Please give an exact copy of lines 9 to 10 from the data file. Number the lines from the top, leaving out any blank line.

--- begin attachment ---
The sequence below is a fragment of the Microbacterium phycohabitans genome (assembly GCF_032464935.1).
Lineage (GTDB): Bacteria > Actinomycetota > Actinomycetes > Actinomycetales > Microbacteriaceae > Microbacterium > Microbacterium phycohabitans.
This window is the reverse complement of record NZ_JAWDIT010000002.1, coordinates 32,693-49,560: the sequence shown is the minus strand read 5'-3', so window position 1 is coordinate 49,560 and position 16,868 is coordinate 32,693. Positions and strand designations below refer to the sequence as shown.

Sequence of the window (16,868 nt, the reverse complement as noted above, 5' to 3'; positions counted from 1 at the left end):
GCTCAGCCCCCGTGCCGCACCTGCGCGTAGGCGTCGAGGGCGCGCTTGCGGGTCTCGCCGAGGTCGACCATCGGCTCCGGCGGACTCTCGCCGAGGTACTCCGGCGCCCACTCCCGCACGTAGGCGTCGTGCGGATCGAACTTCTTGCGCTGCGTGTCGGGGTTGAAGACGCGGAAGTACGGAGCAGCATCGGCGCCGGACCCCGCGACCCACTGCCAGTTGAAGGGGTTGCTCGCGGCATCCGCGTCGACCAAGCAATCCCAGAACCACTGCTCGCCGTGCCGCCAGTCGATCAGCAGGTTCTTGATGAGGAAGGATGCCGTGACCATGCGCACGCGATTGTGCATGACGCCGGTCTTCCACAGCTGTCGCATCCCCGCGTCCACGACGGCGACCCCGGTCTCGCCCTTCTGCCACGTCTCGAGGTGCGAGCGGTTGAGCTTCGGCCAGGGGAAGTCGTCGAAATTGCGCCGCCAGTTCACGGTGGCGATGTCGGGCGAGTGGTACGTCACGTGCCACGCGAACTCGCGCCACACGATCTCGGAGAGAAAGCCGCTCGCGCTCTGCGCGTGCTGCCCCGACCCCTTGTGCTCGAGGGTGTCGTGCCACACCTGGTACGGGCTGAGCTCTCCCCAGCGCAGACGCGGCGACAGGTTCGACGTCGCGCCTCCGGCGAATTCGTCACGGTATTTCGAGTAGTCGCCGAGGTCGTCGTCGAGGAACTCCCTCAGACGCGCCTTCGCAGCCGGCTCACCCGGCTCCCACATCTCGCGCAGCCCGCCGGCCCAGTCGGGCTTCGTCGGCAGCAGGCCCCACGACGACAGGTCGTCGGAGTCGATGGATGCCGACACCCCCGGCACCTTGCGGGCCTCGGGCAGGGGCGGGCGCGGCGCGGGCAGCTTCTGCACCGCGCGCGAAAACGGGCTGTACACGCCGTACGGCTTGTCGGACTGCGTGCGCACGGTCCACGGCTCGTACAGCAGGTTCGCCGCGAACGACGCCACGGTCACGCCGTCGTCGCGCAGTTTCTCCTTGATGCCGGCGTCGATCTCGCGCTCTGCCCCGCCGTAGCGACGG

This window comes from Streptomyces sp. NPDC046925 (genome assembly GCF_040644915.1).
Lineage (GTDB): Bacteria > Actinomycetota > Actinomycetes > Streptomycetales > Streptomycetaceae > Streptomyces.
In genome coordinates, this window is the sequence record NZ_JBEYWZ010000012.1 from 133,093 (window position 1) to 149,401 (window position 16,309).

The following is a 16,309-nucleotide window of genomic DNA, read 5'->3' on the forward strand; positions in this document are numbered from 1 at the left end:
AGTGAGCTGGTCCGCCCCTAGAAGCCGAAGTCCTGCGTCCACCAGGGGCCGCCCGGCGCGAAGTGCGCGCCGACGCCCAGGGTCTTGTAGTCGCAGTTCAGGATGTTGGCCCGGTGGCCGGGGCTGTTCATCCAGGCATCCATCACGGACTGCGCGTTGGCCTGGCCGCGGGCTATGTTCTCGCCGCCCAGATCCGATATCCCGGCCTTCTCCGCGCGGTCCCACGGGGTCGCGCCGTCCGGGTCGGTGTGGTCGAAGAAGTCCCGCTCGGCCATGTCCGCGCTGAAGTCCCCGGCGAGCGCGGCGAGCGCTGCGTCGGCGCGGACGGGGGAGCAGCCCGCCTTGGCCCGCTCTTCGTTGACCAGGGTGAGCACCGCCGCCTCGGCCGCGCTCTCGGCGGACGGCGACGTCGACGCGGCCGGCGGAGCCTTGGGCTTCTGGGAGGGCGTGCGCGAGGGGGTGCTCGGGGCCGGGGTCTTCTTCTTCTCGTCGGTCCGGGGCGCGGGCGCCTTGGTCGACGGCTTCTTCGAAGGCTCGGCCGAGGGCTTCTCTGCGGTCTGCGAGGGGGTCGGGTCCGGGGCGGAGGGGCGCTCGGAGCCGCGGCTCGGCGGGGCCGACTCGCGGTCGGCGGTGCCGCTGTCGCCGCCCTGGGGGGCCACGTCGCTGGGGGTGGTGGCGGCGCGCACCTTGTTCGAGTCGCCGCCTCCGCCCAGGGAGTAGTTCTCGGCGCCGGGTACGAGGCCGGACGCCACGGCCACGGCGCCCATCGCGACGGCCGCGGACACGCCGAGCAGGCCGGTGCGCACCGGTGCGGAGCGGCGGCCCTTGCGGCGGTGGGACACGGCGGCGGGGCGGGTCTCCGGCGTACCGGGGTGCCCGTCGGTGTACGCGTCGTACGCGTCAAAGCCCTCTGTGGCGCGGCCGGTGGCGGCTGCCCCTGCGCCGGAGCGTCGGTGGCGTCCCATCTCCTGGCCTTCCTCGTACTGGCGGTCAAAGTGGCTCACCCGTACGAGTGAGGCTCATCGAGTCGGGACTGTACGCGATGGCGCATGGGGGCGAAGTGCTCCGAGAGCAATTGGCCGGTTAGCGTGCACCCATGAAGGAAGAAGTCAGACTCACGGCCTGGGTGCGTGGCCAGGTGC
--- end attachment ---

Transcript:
The following is a 16,309-nucleotide window of genomic DNA, read 5'->3' on the forward strand; positions in this document are numbered from 1 at the left end:
AGTGAGCTGGTCCGCCCCTAGAAGCCGAAGTCCTGCGTCCACCAGGGGCCGCCCGGCGCGAAGTGCGCGCCGACGCCCAGGGTCTTGTAGTCGCAGTTCAGGATGTTGGCCCGGTGGCCGGGGCTGTTCATCCAGGCATCCATCACGGACTGCGCGTTGGCCTGGCCGCGGGCTATGTTCTCGCCGCCCAGATCCGATATCCCGGCCTTCTCCGCGCGGTCCCACGGGGTCGCGCCGTCCGGGTCGGTGTGGTCGAAGAAGTCCCGCTCGGCCATGTCCGCGCTGAAGTCCCCGGCGAGCGCGGCGAGCGCTGCGTCGGCGCGGACGGGGGAGCAGCCCGCCTTGGCCCGCTCTTCGTTGACCAGGGTGAGCACCGCCGCCTCGGCCGCGCTCTCGGCGGACGGCGACGTCGACGCGGCCGGCGGAGCCTTGGGCTTCTGGGAGGGCGTGCGCGAGGGGGTGCTCGGGGCCGGGGTCTTCTTCTTCTCGTCGGTCCGGGGCGCGGGCGCCTTGGTCGACGGCTTCTTCGAAGGCTCGGCCGAGGGCTTCTCTGCGGTCTGCGAGGGGGTCGGGTCCGGGGCGGAGGGGCGCTCGGAGCCGCGGCTCGGCGGGGCCGACTCGCGGTCGGCGGTGCCGCTGTCGCCGCCCTGGGGGGCCACGTCGCTGGGGGTGGTGGCGGCGCGCACCTTGTTCGAGTCGCCGCCTCCGCCCAGGGAGTAGTTCTCGGCGCCGGGTACGAGGCCGGACGCCACGGCCACGGCGCCCATCGCGACGGCCGCGGACACGCCGAGCAGGCCGGTGCGCACCGGTGCGGAGCGGCGGCCCTTGCGGCGGTGGGACACGGCGGCGGGGCGGGTCTCCGGCGTACCGGGGTGCCCGTCGGTGTACGCGTCGTACGCGTCAAAGCCCTCTGTGGCGCGGCCGGTGGCGGCTGCCCCTGCGCCGGAGCGTCGGTGGCGTCCCATCTCCTGGCCTTCCTCGTACTGGCGGTCAAAGTGGCTCACCCGTACGAGTGAGGCTCATCGAGTCGGGACTGTACGCGATGGCGCATGGGGGCGAAGTGCTCCGAGAGCAATTGGCCGGTTAGCGTGCACCCATGAAGGAAGAAGTCAGACTCACGGCCTGGGTGCGTGGCCAGGTGC